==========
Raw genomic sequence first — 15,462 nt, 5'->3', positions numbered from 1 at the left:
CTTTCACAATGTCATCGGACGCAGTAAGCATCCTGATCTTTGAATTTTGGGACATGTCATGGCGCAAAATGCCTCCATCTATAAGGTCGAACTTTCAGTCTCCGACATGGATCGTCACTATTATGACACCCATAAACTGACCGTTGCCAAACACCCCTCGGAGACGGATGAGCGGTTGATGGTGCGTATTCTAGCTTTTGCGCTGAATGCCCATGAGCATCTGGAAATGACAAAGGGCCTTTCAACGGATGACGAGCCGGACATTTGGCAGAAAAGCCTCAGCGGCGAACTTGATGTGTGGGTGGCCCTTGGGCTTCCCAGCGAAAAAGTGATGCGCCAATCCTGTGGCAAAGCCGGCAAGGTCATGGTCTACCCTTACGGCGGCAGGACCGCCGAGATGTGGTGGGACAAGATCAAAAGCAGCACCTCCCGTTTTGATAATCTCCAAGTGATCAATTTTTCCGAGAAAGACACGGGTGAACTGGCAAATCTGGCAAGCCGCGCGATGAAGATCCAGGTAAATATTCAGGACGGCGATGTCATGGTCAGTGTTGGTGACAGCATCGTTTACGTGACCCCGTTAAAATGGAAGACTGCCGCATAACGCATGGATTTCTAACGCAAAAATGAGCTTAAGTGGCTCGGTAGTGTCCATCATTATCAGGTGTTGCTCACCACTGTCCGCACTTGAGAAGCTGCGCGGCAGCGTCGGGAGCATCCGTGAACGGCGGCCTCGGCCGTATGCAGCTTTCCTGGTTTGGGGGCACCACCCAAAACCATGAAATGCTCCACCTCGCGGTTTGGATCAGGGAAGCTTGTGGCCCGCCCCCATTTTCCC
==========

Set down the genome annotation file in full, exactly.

Raw genomic sequence first — 15,462 nt, 5'->3', positions numbered from 1 at the left:
CTTTCACAATGTCATCGGACGCAGTAAGCATCCTGATCTTTGAATTTTGGGACATGTCATGGCGCAAAATGCCTCCATCTATAAGGTCGAACTTTCAGTCTCCGACATGGATCGTCACTATTATGACACCCATAAACTGACCGTTGCCAAACACCCCTCGGAGACGGATGAGCGGTTGATGGTGCGTATTCTAGCTTTTGCGCTGAATGCCCATGAGCATCTGGAAATGACAAAGGGCCTTTCAACGGATGACGAGCCGGACATTTGGCAGAAAAGCCTCAGCGGCGAACTTGATGTGTGGGTGGCCCTTGGGCTTCCCAGCGAAAAAGTGATGCGCCAATCCTGTGGCAAAGCCGGCAAGGTCATGGTCTACCCTTACGGCGGCAGGACCGCCGAGATGTGGTGGGACAAGATCAAAAGCAGCACCTCCCGTTTTGATAATCTCCAAGTGATCAATTTTTCCGAGAAAGACACGGGTGAACTGGCAAATCTGGCAAGCCGCGCGATGAAGATCCAGGTAAATATTCAGGACGGCGATGTCATGGTCAGTGTTGGTGACAGCATCGTTTACGTGACCCCGTTAAAATGGAAGACTGCCGCATAACGCATGGATTTCTAACGCAAAAATGAGCTTAAGTGGCTCGGTAGTGTCCATCATTATCAGGTGTTGCTCACCACTGTCCGCACTTGAGAAGCTGCGCGGCAGCGTCGGGAGCATCCGTGAACGGCGGCCTCGGCCGTATGCAGCTTTCCTGGTTTGGGGGCACCACCCAAAACCATGAAATGCTCCACCTCGCGGTTTGGATCAGGGAAGCTTGTGGCCCGCCCCCATTTTCCC